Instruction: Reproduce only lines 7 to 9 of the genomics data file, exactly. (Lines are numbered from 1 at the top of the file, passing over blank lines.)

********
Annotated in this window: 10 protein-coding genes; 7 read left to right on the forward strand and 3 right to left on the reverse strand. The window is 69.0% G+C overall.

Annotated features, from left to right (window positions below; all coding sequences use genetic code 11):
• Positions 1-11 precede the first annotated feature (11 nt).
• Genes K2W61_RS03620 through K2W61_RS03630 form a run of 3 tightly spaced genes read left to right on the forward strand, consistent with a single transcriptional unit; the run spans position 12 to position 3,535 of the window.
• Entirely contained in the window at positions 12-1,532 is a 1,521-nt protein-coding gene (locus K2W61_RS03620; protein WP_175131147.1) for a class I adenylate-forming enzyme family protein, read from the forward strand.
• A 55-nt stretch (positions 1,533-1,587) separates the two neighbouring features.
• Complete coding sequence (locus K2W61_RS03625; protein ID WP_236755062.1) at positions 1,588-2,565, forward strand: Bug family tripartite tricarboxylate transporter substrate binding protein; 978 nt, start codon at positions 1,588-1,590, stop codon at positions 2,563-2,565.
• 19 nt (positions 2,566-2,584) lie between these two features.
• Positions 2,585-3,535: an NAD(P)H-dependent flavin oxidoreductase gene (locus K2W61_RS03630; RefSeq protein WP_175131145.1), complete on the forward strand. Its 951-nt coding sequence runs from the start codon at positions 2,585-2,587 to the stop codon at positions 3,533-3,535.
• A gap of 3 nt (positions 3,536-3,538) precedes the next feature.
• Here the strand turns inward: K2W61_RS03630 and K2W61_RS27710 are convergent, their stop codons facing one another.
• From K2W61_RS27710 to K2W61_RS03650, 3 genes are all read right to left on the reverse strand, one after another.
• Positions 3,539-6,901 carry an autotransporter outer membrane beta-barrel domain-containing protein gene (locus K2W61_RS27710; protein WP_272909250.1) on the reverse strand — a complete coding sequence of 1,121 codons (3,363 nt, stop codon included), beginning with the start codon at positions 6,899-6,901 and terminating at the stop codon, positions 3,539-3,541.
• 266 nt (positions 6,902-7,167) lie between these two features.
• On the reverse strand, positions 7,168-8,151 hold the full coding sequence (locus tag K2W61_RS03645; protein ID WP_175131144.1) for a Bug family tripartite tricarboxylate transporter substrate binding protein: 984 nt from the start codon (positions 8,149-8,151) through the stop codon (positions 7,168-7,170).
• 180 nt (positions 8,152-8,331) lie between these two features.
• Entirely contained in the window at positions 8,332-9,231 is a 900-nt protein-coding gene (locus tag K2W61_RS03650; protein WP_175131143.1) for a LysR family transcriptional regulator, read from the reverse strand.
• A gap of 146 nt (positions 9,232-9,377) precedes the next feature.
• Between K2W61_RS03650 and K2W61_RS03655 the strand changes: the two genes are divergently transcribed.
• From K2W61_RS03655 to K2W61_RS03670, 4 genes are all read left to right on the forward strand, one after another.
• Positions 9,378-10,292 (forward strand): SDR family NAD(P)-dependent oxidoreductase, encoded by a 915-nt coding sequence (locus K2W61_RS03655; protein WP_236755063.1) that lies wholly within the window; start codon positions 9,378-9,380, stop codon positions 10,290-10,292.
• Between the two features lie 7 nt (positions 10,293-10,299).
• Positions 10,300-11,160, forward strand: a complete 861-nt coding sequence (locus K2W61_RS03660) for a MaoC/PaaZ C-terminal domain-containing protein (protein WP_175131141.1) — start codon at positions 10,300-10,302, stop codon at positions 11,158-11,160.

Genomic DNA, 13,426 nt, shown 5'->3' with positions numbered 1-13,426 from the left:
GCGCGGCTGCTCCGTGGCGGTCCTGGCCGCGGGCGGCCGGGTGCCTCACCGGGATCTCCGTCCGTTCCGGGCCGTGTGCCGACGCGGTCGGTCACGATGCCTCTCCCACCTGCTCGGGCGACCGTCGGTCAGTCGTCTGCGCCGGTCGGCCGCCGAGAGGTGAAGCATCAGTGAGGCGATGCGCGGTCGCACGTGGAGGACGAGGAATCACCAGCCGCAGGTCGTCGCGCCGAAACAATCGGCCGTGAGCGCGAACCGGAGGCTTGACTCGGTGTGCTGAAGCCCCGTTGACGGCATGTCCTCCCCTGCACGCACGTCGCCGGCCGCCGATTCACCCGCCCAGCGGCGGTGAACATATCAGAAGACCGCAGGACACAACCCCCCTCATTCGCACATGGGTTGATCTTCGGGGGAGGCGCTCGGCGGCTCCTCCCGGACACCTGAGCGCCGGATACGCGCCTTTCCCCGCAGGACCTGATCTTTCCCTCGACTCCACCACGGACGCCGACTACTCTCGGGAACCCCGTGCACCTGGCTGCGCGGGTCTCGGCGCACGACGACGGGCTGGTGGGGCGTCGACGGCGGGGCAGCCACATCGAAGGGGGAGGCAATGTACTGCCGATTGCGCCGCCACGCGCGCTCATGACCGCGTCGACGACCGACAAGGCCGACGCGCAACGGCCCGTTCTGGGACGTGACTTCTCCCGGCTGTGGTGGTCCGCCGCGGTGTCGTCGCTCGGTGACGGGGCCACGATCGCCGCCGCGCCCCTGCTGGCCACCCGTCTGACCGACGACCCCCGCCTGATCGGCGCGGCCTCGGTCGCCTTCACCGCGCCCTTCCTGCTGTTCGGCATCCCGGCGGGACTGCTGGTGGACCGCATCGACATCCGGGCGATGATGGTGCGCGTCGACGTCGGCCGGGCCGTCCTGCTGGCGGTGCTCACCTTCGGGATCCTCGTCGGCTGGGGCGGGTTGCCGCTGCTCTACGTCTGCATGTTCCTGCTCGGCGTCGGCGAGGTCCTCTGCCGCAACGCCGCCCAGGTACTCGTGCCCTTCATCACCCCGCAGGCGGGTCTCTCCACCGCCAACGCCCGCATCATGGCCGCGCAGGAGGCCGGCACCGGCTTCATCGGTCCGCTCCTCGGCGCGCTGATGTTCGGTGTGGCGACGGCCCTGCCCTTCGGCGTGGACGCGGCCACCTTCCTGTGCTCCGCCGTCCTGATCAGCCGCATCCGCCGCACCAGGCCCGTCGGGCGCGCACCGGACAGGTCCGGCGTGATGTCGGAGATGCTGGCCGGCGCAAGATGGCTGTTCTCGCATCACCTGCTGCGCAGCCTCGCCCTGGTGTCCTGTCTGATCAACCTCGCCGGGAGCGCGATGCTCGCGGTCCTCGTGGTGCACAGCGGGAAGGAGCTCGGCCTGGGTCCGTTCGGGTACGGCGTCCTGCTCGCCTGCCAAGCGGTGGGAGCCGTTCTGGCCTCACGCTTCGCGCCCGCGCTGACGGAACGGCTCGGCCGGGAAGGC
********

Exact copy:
• Complete coding sequence (locus K2W61_RS03625; protein ID WP_236755062.1) at positions 1,588-2,565, forward strand: Bug family tripartite tricarboxylate transporter substrate binding protein; 978 nt, start codon at positions 1,588-1,590, stop codon at positions 2,563-2,565.
• 19 nt (positions 2,566-2,584) lie between these two features.
• Positions 2,585-3,535: an NAD(P)H-dependent flavin oxidoreductase gene (locus K2W61_RS03630; RefSeq protein WP_175131145.1), complete on the forward strand. Its 951-nt coding sequence runs from the start codon at positions 2,585-2,587 to the stop codon at positions 3,533-3,535.